Living with Endometriosis
Endometriosis simply refers to a condition in which the innermost uterine membranes, designed to thicken, organize, and then detach each menstrual cycle, implant into non-uterine areas. The most likely areas are within the abdominal cavity, which is surrounded by a layer of thin tissue called the peritoneum. This peritoneum covers most of the abdomen, even the organs within it, because this tissue reflects onto these organs and then reflects back—that is, covering the organ(s) and again continuing wrapping the contents of the abdominal cavity.
Peritoneum is a common place for endometriosis to lodge, and when it does so on the peritoneum that covers the ovaries, it can invade the tissue and swell into what is called a “chocolate cyst,” or alternatively, an “endometrioma” (mass of endometriosis). The descriptive name, chocolate cyst, is because the fluid trapped within it is old, broken down bloody menstrual-like debris which has deteriorated into a thick fluid that looks like chocolate syrup. No one quite knows how or why chocolate cysts come to be, but they are some of the most worrisome diseases in gynecology: they are a common cause of menstrual pain, painful intercourse, and jeopardy of a relationship in which intimacy becomes prohibitively painful. Another cause for concern raised by chocolate cysts is the relationship between endometriosis and infertility, and chocolate cysts—an advanced aspect of the disease—can increase fertility difficulties.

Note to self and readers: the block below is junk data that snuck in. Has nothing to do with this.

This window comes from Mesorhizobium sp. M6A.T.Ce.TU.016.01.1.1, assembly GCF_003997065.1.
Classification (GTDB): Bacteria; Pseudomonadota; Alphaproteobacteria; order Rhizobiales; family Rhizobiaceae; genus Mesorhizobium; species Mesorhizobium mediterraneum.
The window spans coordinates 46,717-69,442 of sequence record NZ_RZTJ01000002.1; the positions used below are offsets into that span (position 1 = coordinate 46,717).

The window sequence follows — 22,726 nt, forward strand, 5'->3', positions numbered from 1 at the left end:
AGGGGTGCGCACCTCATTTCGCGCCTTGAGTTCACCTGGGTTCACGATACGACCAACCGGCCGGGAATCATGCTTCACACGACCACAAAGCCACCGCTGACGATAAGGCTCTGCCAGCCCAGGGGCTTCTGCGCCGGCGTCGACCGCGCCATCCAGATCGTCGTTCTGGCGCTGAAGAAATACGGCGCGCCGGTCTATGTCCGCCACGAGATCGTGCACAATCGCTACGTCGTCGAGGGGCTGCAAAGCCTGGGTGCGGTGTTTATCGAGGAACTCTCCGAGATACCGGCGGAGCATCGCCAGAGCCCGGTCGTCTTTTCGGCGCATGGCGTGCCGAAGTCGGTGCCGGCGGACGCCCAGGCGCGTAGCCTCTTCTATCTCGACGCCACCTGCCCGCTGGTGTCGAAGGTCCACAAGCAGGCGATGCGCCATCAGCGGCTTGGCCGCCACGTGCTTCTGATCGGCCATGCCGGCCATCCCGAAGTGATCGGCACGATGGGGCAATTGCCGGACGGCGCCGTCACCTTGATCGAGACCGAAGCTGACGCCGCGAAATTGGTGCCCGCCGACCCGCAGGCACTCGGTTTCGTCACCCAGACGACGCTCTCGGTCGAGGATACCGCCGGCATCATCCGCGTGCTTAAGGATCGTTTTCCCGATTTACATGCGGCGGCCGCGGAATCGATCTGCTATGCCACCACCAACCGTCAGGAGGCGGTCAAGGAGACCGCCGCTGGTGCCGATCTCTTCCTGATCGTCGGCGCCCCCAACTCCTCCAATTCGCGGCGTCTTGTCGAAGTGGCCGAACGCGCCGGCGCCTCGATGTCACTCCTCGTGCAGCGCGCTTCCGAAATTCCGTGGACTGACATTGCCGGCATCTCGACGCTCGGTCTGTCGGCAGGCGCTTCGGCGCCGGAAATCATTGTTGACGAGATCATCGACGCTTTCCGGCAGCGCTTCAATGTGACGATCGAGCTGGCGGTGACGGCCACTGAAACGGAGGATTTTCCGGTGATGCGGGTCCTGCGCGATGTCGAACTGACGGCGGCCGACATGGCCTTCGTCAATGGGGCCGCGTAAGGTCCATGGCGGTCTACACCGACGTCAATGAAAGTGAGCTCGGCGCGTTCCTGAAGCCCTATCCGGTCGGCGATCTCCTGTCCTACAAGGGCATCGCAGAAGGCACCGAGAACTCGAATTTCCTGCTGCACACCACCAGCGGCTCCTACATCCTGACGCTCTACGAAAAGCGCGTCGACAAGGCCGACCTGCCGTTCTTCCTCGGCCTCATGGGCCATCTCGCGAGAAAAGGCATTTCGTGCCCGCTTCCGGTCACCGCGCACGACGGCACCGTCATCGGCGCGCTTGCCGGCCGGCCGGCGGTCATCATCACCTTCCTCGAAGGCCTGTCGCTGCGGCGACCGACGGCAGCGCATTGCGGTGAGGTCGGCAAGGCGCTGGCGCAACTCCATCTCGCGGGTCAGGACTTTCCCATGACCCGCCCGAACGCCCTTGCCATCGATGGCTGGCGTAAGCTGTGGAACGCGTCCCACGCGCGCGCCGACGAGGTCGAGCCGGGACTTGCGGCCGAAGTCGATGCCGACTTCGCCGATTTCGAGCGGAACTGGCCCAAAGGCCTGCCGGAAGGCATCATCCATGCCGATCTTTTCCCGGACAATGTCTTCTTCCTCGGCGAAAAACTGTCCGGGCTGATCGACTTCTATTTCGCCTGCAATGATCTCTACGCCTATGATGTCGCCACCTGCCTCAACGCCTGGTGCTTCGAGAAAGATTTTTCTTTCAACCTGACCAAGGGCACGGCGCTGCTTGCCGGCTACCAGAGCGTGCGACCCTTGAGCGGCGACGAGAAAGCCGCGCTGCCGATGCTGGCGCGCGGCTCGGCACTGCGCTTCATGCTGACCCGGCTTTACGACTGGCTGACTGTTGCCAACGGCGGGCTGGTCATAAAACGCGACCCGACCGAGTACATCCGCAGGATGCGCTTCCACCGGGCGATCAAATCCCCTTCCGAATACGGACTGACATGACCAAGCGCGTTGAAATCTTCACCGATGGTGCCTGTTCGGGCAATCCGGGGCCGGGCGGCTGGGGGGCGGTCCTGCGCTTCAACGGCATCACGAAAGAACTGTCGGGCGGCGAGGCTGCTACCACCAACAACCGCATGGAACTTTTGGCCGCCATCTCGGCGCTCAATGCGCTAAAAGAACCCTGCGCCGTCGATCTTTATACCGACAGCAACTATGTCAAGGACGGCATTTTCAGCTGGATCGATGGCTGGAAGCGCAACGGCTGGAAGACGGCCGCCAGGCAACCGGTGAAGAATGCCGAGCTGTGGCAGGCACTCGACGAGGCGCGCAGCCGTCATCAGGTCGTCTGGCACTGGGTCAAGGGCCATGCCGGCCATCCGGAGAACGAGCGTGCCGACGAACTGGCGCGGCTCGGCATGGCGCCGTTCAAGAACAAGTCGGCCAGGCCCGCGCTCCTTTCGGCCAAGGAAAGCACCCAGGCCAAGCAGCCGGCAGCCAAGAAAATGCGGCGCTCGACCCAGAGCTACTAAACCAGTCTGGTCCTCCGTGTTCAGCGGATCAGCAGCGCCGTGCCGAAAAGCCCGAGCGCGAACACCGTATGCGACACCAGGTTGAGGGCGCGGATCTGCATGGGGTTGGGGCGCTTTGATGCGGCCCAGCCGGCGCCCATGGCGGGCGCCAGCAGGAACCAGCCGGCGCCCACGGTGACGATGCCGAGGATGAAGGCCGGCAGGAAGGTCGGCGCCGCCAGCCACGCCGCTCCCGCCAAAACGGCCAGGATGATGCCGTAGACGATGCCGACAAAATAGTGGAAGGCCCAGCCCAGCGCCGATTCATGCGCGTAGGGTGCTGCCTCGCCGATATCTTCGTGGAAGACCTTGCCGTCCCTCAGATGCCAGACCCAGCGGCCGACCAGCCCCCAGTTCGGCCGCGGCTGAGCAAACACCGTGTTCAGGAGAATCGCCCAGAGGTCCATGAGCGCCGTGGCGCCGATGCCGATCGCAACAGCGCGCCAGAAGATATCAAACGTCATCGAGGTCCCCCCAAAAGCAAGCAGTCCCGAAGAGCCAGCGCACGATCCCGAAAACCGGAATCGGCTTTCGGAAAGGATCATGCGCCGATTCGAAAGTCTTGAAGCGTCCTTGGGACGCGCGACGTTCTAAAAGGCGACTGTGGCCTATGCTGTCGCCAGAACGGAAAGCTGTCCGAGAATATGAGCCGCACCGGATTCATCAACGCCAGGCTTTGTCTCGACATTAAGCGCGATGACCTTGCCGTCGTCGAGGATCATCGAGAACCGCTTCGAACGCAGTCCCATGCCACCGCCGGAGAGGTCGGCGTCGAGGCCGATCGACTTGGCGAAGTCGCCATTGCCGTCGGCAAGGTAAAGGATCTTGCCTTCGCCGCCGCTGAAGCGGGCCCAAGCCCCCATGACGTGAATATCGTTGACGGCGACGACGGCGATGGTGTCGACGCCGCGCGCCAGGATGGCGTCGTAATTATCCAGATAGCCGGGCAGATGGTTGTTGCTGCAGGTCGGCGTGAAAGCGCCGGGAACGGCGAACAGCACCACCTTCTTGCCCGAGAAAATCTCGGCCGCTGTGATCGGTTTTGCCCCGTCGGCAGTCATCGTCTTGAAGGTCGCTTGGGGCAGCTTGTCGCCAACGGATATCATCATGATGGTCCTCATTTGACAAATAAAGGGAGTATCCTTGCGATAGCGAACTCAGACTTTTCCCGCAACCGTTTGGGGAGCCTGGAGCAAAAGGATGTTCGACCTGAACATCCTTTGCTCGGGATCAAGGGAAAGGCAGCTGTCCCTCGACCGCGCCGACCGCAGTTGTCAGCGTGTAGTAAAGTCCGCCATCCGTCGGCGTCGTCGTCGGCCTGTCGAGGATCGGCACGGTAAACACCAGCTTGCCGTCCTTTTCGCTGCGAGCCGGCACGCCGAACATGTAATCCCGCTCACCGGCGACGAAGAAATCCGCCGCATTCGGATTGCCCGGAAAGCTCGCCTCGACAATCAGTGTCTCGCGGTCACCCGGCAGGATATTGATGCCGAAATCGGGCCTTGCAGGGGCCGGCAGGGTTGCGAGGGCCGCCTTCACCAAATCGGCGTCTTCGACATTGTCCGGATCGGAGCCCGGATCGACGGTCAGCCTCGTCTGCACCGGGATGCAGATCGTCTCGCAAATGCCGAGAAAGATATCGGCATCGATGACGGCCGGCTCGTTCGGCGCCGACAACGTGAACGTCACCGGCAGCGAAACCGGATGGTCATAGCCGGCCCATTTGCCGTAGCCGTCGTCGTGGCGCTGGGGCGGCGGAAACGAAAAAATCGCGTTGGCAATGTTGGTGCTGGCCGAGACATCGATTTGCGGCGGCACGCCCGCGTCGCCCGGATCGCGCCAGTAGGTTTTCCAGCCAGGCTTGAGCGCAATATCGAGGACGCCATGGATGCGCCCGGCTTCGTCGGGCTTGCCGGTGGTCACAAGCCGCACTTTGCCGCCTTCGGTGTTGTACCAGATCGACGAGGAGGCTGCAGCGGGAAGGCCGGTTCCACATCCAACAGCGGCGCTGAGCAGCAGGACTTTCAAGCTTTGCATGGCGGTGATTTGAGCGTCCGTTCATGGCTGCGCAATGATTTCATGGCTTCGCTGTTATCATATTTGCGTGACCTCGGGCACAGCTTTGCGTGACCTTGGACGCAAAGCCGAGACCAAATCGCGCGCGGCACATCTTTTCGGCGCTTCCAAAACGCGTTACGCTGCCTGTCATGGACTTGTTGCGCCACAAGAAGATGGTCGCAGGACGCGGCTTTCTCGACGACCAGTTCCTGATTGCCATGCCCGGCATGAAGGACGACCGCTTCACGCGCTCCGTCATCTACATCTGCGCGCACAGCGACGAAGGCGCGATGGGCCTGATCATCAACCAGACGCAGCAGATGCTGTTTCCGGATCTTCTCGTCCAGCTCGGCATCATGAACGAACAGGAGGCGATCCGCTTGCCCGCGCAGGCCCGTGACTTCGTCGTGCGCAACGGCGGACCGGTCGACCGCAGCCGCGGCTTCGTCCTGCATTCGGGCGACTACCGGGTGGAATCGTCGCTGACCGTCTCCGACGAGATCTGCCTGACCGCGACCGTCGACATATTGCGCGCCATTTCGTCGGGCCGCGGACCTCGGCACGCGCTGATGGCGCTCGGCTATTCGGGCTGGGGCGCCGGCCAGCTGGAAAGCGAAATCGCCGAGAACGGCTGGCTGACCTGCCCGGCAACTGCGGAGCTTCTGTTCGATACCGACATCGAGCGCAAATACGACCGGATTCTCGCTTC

A particularly insidious problem is “silent” endometriosis, in which women live their lives without knowing they have it because of an absence of symptoms. This wastes much valuable time in that fertility is continuing to decline, and when pregnancy finally is attempted, the disease may be so progressed that the chances of conception have become severely compromised. The fact that more women who have infertility are diagnosed with endometriosis may be simply because many women are only first diagnosed with it —as a bad surprise—when they begin an investigation with a healthcare professional for inability to get pregnant. Unfortunately, these women had no idea and, worse, they now have to deal with worse disease and less chance of conception.